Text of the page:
Nishnawbe Aski Legal Services has received three fresh complaints of police misconduct since the organization offered to act as a point of contact for First Nations people concerned about their safety.

Thunder Bay police are already under investigation by outside police services for two other reports of misconduct.

Celina Reitberger, a lawyer who is the executive director of Nishnawbe Aski Legal Services, said all of the new allegations come from First Nations youth.

"I know there are a lot of good police out there, but my sense is that there are a few rotten apples in the barrel and they need to be weeded out," Reitberger said. "Unless people come forward and bear witness to the abuses they suffered, this will not happen."

Reitberger said she’ll be meeting with two of the young people later this week to help them decide how to pursue their complaints.

Nishnawbe Aski Legal Services stepped forward as the key point of contact for First Nations people with concerns about police, after a community safety meeting in Thunder Bay earlier this month.

"This is almost becoming an epidemic and we need to do something about it," Reitberger said.  "In my opinion, the community has to really pull together to stop this behaviour."

Racial tension on the rise

Reitberger said the complaints against police come at a time when racial tensions are becoming more evident in Thunder Bay.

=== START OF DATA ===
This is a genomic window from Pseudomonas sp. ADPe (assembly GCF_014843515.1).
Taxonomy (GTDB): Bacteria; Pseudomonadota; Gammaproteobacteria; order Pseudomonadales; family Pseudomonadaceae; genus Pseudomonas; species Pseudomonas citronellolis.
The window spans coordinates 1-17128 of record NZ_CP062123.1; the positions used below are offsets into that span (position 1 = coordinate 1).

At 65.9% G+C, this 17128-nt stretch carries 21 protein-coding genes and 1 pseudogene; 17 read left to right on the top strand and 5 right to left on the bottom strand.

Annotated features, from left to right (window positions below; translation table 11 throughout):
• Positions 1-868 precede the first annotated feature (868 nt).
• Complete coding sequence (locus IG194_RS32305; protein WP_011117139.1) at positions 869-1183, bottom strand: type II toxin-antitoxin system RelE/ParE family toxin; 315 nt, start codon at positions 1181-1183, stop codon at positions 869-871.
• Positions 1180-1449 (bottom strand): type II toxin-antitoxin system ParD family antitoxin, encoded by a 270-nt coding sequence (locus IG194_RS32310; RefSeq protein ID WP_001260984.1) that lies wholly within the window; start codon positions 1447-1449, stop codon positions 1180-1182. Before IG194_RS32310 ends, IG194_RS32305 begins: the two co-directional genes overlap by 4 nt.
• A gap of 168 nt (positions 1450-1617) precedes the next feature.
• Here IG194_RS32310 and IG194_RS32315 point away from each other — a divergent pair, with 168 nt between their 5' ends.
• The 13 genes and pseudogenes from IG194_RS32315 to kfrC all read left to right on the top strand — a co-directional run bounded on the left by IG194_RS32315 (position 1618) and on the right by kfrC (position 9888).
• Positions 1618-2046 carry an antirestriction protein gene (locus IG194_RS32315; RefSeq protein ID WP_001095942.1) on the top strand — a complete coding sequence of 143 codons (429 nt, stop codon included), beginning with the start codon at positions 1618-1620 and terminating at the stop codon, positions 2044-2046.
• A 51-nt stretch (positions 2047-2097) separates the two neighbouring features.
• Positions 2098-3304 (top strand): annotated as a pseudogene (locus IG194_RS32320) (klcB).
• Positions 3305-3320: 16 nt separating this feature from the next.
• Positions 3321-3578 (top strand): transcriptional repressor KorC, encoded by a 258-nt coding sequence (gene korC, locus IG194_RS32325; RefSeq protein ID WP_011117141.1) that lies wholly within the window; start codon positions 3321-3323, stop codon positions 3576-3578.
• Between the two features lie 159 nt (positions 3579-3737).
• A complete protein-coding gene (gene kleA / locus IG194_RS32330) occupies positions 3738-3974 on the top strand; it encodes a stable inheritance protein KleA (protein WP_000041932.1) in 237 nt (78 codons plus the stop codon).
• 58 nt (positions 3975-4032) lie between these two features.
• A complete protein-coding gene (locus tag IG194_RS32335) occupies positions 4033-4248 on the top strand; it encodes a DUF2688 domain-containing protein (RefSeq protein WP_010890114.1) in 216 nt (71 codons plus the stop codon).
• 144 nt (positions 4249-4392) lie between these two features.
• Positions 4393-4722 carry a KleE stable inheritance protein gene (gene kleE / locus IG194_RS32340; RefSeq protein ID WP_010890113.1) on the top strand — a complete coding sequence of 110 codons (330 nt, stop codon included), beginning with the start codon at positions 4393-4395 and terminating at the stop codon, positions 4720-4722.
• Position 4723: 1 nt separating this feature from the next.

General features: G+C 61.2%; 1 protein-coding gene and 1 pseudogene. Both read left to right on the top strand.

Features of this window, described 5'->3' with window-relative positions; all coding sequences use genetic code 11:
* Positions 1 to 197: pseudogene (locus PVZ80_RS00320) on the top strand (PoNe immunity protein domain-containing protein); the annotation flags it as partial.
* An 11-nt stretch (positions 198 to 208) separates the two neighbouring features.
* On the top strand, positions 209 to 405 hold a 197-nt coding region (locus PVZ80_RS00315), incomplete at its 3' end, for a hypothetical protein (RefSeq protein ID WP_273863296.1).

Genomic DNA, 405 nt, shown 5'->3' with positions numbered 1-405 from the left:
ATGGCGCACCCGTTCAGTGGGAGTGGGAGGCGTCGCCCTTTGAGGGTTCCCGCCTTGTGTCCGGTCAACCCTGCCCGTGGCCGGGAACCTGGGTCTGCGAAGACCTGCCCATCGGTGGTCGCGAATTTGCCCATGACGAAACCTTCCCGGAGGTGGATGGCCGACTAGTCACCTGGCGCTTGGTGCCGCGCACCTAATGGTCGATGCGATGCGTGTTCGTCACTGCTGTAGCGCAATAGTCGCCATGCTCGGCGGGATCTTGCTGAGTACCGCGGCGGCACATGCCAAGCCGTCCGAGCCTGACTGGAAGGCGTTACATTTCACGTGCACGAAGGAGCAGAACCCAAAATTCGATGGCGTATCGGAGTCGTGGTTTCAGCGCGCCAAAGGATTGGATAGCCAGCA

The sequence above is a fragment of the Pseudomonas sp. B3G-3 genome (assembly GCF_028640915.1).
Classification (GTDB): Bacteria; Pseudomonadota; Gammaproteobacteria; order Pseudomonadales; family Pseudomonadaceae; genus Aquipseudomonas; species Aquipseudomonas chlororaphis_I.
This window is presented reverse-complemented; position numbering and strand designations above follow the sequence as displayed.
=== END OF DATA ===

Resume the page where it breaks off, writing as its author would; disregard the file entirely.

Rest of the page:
"I think there has always been a level of racism in Thunder Bay, but ... this has really escalated since the Idle No More movement began," she said.

The Ontario Native Women’s Association said it has distributed about 600 personal safety alarms since the abduction and sexual assault of a First Nations woman on Dec. 27.


Danielle Big George says sometimes people throw garbage and yell racial slurs at her when she is walking down the street in Thunder Bay. (Martine Laberge/Radio-Canada)

Danielle Big George now carries one of the pocket-sized devices that make a loud noise after a tab is pulled.

The 18-year-old said it's not uncommon for men to yell racist remaks, throw things at her, or worse, as she walks down the street.

"I've had some guys … try to come pick me up and say get in my car," she said. "It's really scary, actually."

The situation is similar to that described by  a teen who said he witnessed the Dec. 27 abduction.

But Big George said, like the witness, she and her friends are reluctant to talk to police about the incidents.

"A few people that I talk to don't really trust the police," Big George said. "They feel [police] don't really do anything sometimes, or do as much as they really can do."

Help for witnesses too

Reitberger said Nishnawbe Aski Legal Services is interested in hearing from people like Big George to help them address safety concerns in the city.

"I’m encouraging people if they don’t feel comfortable talking to police, then come to us because we can help navigate through the system," she said.

That includes the teen who said he witnessed the abduction.

"I can certainly understand his feeling of terror, but I think if he has the where-with-all to come forward, we can help him," she said.

"He has done the right thing by telling his story and now there is a chance for him to become, to bear witness to what has happened and to assist the authorities in solving this heinous crime."